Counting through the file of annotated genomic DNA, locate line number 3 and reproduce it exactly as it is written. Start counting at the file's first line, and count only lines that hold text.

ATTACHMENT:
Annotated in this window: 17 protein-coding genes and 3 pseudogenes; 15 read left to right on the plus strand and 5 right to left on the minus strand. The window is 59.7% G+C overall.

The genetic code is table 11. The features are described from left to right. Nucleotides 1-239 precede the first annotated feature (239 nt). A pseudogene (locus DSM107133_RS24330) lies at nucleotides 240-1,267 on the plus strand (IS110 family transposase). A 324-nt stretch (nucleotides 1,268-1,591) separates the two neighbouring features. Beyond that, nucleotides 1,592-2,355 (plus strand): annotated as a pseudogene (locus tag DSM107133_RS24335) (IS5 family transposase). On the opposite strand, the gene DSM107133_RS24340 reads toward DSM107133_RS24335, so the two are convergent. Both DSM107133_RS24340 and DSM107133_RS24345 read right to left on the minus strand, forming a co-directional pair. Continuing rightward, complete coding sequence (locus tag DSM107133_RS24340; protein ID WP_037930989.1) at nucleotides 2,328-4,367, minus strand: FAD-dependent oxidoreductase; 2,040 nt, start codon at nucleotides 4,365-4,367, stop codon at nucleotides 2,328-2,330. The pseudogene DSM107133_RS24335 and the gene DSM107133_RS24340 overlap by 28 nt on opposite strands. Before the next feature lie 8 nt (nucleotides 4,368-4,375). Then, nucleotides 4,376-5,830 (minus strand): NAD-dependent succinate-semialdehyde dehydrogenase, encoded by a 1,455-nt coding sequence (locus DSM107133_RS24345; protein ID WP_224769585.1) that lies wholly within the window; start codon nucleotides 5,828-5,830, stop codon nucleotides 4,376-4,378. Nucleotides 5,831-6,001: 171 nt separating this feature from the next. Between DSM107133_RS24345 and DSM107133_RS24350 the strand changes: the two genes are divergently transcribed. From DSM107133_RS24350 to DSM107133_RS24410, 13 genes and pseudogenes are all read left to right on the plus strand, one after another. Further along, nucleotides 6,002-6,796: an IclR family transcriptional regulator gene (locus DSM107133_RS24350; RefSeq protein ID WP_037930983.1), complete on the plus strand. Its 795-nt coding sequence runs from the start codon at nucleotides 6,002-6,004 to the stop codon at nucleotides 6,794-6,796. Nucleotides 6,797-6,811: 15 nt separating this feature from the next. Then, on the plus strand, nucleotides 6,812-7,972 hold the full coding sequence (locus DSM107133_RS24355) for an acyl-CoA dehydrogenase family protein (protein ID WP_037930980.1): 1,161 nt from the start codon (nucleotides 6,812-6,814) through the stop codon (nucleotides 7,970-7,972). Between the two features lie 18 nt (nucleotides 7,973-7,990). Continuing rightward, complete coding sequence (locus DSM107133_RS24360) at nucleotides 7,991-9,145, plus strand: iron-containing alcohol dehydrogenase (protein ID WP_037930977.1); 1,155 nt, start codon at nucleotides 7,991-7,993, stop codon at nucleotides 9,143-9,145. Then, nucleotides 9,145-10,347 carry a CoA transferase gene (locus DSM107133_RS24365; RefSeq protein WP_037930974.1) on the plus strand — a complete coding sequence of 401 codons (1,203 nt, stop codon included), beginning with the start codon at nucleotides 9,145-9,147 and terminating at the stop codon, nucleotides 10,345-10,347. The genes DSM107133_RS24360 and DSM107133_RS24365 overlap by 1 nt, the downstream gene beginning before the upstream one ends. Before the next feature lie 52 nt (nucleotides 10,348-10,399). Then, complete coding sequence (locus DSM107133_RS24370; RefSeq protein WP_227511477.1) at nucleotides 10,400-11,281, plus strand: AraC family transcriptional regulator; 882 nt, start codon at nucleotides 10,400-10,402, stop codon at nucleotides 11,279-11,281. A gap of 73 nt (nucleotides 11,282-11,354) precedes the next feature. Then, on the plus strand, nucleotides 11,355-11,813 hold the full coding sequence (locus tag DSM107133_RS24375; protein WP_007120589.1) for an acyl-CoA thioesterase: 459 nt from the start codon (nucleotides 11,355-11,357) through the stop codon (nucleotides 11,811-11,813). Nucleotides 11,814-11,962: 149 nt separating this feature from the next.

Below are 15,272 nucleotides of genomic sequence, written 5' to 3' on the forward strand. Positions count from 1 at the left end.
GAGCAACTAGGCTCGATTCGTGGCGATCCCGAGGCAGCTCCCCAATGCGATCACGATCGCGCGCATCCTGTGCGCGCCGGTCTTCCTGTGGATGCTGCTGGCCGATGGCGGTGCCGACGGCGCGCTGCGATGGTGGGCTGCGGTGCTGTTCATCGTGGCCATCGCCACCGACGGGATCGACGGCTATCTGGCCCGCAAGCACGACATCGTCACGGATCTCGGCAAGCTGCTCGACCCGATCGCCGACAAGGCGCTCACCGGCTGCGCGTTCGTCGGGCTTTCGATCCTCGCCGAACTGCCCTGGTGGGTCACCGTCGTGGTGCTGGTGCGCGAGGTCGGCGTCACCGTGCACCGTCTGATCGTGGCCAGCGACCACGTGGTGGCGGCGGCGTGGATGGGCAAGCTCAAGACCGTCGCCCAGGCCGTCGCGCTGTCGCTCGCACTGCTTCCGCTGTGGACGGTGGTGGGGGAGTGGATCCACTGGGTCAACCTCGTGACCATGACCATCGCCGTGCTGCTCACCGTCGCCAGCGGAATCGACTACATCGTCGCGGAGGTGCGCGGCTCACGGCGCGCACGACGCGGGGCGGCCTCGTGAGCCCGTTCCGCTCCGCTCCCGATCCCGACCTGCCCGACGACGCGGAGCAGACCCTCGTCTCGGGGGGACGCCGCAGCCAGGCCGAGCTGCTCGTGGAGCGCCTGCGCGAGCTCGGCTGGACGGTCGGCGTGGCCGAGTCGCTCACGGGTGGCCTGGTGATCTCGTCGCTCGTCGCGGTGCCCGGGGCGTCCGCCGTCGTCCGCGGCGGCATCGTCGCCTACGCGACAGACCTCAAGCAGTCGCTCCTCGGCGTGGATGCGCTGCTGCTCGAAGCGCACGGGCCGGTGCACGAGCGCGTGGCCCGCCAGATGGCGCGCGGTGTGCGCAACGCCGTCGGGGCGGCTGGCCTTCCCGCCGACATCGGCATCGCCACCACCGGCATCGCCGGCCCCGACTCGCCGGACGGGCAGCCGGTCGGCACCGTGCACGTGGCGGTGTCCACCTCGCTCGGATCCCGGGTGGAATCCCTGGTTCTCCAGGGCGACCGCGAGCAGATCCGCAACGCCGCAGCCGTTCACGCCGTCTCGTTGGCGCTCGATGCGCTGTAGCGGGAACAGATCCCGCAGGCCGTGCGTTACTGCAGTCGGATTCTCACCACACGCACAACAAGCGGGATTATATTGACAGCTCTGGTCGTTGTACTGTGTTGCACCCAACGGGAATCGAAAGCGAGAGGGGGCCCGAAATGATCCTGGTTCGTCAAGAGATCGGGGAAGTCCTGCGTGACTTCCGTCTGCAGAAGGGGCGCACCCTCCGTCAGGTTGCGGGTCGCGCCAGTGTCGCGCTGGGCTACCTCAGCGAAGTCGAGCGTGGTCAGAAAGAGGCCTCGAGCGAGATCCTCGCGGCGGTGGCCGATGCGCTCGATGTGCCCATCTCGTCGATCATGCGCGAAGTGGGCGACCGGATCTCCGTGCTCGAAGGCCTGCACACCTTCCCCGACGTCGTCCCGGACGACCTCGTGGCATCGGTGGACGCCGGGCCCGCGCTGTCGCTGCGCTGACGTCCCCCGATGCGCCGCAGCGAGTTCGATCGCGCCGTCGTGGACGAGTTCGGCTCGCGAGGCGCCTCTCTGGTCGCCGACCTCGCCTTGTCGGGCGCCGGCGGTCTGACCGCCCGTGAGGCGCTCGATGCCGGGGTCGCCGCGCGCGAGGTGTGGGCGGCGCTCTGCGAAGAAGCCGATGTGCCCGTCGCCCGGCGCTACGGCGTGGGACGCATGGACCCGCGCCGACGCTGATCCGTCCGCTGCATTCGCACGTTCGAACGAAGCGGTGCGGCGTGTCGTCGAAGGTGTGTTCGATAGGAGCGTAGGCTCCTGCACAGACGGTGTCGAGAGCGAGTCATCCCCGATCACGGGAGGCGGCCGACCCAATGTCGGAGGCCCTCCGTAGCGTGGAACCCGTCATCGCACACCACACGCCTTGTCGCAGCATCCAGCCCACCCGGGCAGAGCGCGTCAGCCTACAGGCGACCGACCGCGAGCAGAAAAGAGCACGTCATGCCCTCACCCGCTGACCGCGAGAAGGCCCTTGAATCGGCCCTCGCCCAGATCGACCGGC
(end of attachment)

Below are 15,272 nucleotides of genomic sequence, written 5' to 3' on the forward strand. Positions count from 1 at the left end.